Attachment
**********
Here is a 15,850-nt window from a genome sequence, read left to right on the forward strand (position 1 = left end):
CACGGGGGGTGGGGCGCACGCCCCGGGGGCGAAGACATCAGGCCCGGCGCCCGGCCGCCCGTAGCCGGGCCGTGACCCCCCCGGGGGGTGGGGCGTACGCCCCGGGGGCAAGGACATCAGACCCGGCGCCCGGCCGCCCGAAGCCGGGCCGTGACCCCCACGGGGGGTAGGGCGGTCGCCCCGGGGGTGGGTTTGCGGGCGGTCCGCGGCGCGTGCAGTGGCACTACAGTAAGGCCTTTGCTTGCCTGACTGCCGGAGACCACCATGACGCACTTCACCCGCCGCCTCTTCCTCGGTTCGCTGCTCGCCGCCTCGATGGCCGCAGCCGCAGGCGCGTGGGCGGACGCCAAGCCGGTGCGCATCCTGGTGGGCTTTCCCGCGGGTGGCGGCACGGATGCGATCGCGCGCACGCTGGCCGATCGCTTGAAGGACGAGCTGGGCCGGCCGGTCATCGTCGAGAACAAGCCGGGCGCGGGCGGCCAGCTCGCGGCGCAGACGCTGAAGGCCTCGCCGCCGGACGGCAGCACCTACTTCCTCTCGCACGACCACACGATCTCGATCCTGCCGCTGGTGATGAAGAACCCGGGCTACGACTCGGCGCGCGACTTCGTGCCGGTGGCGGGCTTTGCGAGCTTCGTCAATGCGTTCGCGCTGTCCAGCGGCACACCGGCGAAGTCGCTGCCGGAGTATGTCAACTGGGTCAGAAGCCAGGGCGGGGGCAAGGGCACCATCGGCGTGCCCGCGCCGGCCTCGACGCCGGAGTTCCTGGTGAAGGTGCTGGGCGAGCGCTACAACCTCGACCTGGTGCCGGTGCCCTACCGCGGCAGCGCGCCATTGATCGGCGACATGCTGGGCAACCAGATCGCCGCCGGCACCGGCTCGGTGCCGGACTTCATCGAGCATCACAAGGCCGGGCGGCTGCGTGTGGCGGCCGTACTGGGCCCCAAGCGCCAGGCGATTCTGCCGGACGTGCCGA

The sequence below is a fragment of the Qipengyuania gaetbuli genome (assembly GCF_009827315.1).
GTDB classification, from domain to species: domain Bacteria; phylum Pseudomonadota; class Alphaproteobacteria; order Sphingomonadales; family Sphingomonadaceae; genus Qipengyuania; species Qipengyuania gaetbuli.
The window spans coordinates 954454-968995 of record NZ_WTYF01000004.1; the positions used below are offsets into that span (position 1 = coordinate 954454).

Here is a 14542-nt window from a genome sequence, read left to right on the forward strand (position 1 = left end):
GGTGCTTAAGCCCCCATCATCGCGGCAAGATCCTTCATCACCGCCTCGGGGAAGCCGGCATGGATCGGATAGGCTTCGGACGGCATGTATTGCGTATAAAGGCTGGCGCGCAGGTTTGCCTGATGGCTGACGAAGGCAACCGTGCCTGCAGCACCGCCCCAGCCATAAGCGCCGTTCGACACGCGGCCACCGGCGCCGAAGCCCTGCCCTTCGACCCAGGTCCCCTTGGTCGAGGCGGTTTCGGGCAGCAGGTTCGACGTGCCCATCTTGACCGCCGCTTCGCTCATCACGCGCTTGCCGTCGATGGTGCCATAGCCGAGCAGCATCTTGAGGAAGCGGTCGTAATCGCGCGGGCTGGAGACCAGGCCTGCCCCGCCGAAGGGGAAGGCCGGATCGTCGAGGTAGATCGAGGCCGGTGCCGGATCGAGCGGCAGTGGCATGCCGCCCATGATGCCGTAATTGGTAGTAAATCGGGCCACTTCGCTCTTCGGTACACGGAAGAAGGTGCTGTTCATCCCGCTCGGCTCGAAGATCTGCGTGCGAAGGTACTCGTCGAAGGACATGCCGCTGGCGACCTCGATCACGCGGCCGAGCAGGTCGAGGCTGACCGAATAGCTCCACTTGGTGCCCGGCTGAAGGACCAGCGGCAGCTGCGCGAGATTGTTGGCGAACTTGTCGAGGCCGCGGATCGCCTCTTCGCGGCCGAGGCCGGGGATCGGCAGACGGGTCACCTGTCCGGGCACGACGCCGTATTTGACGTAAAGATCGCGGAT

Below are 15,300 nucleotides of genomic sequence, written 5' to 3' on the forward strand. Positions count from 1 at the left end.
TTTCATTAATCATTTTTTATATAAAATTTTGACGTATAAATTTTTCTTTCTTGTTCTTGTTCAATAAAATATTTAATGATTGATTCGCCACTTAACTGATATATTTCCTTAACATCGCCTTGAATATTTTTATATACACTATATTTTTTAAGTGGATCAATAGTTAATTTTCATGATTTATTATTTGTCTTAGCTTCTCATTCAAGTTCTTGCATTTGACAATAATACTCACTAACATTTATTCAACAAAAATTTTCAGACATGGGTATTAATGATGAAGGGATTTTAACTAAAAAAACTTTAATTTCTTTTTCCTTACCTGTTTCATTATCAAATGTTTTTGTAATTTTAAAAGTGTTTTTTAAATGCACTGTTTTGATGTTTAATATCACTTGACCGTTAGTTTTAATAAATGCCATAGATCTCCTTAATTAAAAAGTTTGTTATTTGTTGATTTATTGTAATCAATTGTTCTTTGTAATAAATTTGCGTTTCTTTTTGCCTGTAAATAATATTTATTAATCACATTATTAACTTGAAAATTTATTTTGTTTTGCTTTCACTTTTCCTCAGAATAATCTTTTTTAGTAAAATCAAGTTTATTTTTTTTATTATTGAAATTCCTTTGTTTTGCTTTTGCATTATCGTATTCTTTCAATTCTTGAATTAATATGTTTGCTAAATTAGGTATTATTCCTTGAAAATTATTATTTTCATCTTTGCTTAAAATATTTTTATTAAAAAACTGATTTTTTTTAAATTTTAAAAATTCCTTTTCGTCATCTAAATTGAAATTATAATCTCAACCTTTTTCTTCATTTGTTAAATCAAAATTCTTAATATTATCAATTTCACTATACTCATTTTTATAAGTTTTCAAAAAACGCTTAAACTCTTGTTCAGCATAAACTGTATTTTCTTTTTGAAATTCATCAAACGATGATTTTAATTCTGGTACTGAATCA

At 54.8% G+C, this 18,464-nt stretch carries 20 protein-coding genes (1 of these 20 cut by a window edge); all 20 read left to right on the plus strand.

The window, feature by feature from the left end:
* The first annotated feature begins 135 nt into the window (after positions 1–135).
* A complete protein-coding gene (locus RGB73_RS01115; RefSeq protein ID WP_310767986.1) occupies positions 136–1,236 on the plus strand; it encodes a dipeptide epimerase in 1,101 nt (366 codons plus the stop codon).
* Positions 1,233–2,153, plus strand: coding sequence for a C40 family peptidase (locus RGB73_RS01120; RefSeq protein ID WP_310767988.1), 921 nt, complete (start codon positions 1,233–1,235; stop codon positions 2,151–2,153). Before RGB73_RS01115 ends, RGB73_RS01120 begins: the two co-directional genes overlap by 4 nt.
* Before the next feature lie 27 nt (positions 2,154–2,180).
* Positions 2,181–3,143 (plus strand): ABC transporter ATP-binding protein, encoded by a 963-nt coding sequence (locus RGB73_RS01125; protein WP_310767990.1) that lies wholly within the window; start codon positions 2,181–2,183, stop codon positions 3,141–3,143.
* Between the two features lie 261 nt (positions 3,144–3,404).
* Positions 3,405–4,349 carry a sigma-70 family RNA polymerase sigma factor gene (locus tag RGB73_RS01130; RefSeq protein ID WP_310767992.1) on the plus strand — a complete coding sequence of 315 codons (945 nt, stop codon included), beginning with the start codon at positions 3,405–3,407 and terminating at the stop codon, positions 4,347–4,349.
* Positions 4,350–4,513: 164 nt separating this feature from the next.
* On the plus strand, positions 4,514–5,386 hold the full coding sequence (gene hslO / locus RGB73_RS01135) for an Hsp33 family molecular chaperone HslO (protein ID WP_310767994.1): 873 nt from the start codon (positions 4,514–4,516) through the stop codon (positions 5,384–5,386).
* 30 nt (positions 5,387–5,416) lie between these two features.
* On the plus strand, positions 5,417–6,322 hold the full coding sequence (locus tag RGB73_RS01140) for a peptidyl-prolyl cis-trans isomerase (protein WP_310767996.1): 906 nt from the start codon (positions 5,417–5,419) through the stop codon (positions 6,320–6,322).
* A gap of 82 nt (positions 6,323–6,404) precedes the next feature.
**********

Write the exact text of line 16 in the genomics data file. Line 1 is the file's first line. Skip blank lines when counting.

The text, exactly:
* Positions 2,181–3,143 (plus strand): ABC transporter ATP-binding protein, encoded by a 963-nt coding sequence (locus RGB73_RS01125; protein WP_310767990.1) that lies wholly within the window; start codon positions 2,181–2,183, stop codon positions 3,141–3,143.